All of them, those in power, and those who want the power, would pamper us, if we agreed to overlook their crookedness by wilfully restricting our activities.
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On May 14, 1951, Lafayette Ronald Hubbard wrote to the U.S. attorney general to plead for help in fending off a Communist conspiracy, dedicated, he averred, to destroying him. "When, when, when," he wrote, "will we have a roundup?"
Rambling through seven single-spaced typewritten pages, the letter was, to all appearances, the heartfelt cry of a troubled man.
A successful science fiction writer in the 1940s, L. Ron Hubbard, as he signed himself, had gone on to bigger things. He had "discovered" (not invented, he insisted) dianetics, an amalgam of Freudian psychology and computer terminology which he propounded as the answer to human aberration, emotional anxiety, psychosomatic illness and the common cold.
His book, "Dianetics — The Modern Science of Mental Health," had been an instant success in May of 1950, and Hubbard had poured the proceeds from his best-seller into the formation of the Hubbard Dianetic Research Foundation with branches in Elizabeth, N.J.; Chicago; Washington, D.C.; New York, Los Angeles and Honolulu.
Only a year later, state medical authorities in New Jersey were investigating him on suspicion of conducting a medical school without a license, his foundation was on the verge of bankruptcy, his second marriage was in shambles and he suspected his wife and many of his associates of Communist activities.
"The Communist Party have in the past year wiped out a half-a-million dollar operation for me, have cost me my health and have considerably retarded material of interest to the United States Government," Hubbard said in the letter, which the FBI released in 1977 under provisions of the Freedom of Information Act. Church spokesmen in Los Angeles were shown a copy of the letter by Times reporters in early August and have not challenged its authenticity.
Russians, moreover, were trying to lure him to the Soviet Union to acquire his secrets of brainwashing while at the same time trying to destroy dianetics, "an American Science," Hubbard said.
And there were mysterious attacks, three in all, each while he slept. The most severe, Hubbard wrote, occurred in February, 1951, in his apartment on N. Rossmore St. in Los Angeles.
"About two or three o'clock in the morning, the apartment was entered, I was knocked out, had a needle thrust into my heart to give it a jet of air to produce a coronary thrombosis and was given an electric shock with a 110-volt current. All this is very blurred to me. I had no witnesses."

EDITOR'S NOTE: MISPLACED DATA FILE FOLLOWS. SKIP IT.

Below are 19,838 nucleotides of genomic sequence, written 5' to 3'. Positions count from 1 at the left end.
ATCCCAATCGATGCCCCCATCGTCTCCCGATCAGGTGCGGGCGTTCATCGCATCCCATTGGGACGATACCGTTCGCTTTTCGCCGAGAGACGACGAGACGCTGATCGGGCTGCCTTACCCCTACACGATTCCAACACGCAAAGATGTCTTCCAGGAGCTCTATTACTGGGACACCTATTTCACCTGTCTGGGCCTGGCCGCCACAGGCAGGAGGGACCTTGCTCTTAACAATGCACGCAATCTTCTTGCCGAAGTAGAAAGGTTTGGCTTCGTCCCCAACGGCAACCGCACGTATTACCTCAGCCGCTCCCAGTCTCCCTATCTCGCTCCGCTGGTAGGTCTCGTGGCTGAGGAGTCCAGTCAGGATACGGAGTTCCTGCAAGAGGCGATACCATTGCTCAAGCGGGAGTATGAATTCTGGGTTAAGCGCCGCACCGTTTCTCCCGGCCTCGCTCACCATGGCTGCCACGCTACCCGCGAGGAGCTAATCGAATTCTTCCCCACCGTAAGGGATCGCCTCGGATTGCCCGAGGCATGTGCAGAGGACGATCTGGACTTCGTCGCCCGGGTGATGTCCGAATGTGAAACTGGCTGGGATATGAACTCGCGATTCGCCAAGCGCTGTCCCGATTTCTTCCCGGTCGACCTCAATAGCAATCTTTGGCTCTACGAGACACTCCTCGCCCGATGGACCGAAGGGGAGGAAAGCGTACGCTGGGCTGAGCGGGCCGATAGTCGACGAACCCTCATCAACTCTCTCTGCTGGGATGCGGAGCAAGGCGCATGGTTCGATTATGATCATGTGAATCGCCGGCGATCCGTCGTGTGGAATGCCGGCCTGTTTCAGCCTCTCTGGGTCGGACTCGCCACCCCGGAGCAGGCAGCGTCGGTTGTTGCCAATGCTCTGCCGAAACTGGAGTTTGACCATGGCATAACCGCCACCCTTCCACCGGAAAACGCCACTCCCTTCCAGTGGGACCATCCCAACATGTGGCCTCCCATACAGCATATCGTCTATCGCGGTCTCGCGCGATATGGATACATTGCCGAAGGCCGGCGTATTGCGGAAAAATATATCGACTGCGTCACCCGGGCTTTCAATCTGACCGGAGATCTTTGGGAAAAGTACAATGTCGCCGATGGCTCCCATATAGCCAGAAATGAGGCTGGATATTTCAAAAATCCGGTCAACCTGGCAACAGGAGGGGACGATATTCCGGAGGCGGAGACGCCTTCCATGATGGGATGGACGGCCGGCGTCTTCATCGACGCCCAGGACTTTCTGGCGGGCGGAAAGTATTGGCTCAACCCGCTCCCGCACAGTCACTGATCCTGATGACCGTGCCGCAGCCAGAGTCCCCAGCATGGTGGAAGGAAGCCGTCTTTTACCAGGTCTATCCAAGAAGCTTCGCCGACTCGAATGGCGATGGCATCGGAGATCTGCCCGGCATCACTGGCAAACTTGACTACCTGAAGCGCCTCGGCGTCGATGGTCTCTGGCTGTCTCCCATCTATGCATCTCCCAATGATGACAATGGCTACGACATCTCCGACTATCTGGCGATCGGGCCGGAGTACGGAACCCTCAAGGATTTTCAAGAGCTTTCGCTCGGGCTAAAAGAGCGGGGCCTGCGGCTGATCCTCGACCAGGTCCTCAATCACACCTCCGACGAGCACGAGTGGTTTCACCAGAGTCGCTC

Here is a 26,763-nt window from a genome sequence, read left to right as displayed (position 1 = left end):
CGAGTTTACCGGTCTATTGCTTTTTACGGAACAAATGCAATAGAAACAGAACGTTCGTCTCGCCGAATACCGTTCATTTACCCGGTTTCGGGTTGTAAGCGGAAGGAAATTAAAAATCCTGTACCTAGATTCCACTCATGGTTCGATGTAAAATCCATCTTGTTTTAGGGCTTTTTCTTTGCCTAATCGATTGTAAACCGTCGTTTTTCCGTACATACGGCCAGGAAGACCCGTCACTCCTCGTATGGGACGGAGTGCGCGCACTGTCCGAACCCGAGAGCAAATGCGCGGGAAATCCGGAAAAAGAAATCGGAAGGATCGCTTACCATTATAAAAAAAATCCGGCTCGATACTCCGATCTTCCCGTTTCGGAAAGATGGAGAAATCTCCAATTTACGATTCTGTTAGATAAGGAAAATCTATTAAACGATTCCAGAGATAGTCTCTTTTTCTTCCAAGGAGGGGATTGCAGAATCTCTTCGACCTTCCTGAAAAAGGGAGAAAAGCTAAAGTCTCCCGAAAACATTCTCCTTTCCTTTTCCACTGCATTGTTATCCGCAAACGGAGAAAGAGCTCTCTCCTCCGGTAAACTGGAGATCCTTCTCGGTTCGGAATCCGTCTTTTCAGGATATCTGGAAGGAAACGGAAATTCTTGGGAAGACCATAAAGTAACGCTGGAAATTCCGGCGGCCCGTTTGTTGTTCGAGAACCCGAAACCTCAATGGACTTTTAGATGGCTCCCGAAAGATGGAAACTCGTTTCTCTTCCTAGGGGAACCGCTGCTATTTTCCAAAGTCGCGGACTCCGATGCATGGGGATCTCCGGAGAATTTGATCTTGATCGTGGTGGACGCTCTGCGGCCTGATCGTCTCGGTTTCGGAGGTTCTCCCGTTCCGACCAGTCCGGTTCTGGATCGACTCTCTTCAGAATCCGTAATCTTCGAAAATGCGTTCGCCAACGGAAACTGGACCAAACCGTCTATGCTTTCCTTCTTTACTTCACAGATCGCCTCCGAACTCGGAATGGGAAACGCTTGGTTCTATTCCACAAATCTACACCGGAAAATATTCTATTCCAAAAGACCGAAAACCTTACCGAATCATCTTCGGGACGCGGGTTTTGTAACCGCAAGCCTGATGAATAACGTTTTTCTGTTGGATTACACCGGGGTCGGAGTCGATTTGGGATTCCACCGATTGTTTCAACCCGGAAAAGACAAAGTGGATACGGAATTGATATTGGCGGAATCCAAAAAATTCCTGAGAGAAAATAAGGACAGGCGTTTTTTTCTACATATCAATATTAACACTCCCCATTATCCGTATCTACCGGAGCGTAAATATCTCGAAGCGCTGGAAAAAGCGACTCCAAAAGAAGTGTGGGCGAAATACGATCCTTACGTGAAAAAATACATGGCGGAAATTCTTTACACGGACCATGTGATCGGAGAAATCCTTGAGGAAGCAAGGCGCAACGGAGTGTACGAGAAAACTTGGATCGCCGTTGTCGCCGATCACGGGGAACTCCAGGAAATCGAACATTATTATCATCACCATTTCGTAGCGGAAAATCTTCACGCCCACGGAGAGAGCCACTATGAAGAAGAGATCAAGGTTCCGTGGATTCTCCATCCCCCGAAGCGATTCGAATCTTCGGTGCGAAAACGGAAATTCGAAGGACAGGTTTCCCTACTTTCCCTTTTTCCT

It was not the first such communication the Justice Department had received from Hubbard and it would not be the last. Four years later, the FBI made the notation "appears mental" on one of his missives and ceased acknowledging them.
Whatever the FBI may think of him, it is unlikely that the FBI or anyone else outside Hubbard's small circle of loyal followers quite anticipated his capacity for rebounding from misfortune.
Twenty-seven years later, the 67-year-old Hubbard stands venerated by several hundred thousand followers in the United States, Europe and scattered parts of Africa and Asia as the founding patriarch of the Church of Scientology.
From a faddish metaphysical cult in the early 1950s, Hubbardian dianetics became Hubbardian Scientology and in 1954 began to assume the mantle of a new religion. Since the early 1960s, Scientology under the guidance of Hubbard and his third wife, Mary Sue, has metamorphosed into an elaborate Orwellian theocracy of imposing international scale, influence and wealth.
In the intervening years Hubbard's expanding organization has left a trail of controversy across four continents as medical authorities attacked Scientology's therapeutic claims and governments resisted its efforts to gain the special protections that Western society accords to religious organizations — notably, tax-exempt status. Scientology in turn lashed back at its critics with vitriolic combativeness.
"Don't ever defend. Always attack ... Only attacks resolve threats," Hubbard advised his expanding worldwide organization in a policy laid down Aug. 15, 1960. "If attacked ... always find or manufacture enough threat against them to cause them to sue for peace."
"People who attack Scientology are criminals," Hubbard wrote in later church documents. "Politician A stands up on his hind legs in a parliament and brays for condemnation of Scientology. When we look him over we find crimes — embezzled funds, moral lapses, a thirst for young boys — sordid stuff."
Accusations, in the late 1960s and early 1970s by orthodox psychologists and psychiatrists, that Scientology represented a detriment to community mental health and involved unscrupulous business practices prompted formal government inquiries in Australia, New Zealand, Canada, England and South Africa.
The practice of Scientology was banned in much of Australia from 1965 until 1973, when the organization won recognition as a church. Britain in 1968 banned the entry of foreign nationals, including Hubbard and his wife, for the purpose of studying Scientology. Last March, a French court convicted Hubbard and two associates in absentia of fraudulent medical practice and set a fine equivalent to $7,000.